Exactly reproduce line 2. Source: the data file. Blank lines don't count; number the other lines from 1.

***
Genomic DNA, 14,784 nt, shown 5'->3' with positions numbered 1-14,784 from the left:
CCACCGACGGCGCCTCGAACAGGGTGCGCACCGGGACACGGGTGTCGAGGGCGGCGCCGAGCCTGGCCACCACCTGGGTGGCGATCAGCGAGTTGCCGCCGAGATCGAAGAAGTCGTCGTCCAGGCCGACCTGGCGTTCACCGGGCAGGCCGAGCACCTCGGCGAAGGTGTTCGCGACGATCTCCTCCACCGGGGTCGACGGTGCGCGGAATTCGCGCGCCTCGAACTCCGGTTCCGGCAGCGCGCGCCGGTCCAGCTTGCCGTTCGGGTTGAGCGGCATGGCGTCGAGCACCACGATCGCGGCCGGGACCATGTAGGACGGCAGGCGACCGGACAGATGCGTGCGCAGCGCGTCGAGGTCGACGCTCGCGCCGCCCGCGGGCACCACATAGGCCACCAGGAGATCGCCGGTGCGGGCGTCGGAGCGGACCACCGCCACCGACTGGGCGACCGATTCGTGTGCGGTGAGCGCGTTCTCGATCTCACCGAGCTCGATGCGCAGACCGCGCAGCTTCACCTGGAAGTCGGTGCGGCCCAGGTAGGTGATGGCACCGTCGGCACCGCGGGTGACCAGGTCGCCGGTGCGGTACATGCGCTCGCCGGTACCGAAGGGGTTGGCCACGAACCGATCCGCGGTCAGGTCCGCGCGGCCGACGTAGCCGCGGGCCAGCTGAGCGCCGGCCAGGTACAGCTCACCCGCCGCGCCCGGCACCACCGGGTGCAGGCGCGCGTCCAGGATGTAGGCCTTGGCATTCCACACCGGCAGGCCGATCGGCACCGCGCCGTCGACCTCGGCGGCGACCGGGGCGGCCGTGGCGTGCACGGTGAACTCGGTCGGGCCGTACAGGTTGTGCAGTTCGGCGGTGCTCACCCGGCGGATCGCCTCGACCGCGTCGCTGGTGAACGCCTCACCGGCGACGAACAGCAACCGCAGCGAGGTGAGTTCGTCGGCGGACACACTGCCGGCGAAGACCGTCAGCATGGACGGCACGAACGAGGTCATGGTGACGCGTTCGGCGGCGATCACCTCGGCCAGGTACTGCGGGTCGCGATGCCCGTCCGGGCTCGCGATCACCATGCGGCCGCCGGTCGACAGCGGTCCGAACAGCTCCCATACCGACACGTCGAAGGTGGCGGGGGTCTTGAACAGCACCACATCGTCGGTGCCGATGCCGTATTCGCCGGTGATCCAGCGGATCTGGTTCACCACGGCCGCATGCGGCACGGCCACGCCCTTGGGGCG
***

CCACCGACGGCGCCTCGAACAGGGTGCGCACCGGGACACGGGTGTCGAGGGCGGCGCCGAGCCTGGCCACCACCTGGGTGGCGATCAGCGAGTTGCCGCCGAGATCGAAGAAGTCGTCGTCCAGGCCGACCTGGCGTTCACCGGGCAGGCCGAGCACCTCGGCGAAGGTGTTCGCGACGATCTCCTCCACCGGGGTCGACGGTGCGCGGAATTCGCGCGCCTCGAACTCCGGTTCCGGCAGCGCGCGCCGGTCCAGCTTGCCGTTCGGGTTGAGCGGCATGGCGTCGAGCACCACGATCGCGGCCGGGACCATGTAGGACGGCAGGCGACCGGACAGATGCGTGCGCAGCGCGTCGAGGTCGACGCTCGCGCCGCCCGCGGGCACCACATAGGCCACCAGGAGATCGCCGGTGCGGGCGTCGGAGCGGACCACCGCCACCGACTGGGCGACCGATTCGTGTGCGGTGAGCGCGTTCTCGATCTCACCGAGCTCGATGCGCAGACCGCGCAGCTTCACCTGGAAGTCGGTGCGGCCCAGGTAGGTGATGGCACCGTCGGCACCGCGGGTGACCAGGTCGCCGGTGCGGTACATGCGCTCGCCGGTACCGAAGGGGTTGGCCACGAACCGATCCGCGGTCAGGTCCGCGCGGCCGACGTAGCCGCGGGCCAGCTGAGCGCCGGCCAGGTACAGCTCACCCGCCGCGCCCGGCACCACCGGGTGCAGGCGCGCGTCCAGGATGTAGGCCTTGGCATTCCACACCGGCAGGCCGATCGGCACCGCGCCGTCGACCTCGGCGGCGACCGGGGCGGCCGTGGCGTGCACGGTGAACTCGGTCGGGCCGTACAGGTTGTGCAGTTCGGCGGTGCTCACCCGGCGGATCGCCTCGACCGCGTCGCTGGTGAACGCCTCACCGGCGACGAACAGCAACCGCAGCGAGGTGAGTTCGTCGGCGGACACACTGCCGGCGAAGACCGTCAGCATGGACGGCACGAACGAGGTCATGGTGACGCGTTCGGCGGCGATCACCTCGGCCAGGTACTGCGGGTCGCGATGCCCGTCCGGGCTCGCGATCACCATGCGGCCGCCGGTCGACAGCGGTCCGAACAGCTCCCATACCGACACGTCGAAGGTGGCGGGGGTCTTGAACAGCACCACATCGTCGGTGCCGATGCCGTATTCGCCGGTGATCCAGCGGATCTGGTTCACCACGGCCGCATGCGGCACGGCCACGCCCTTGGGGCG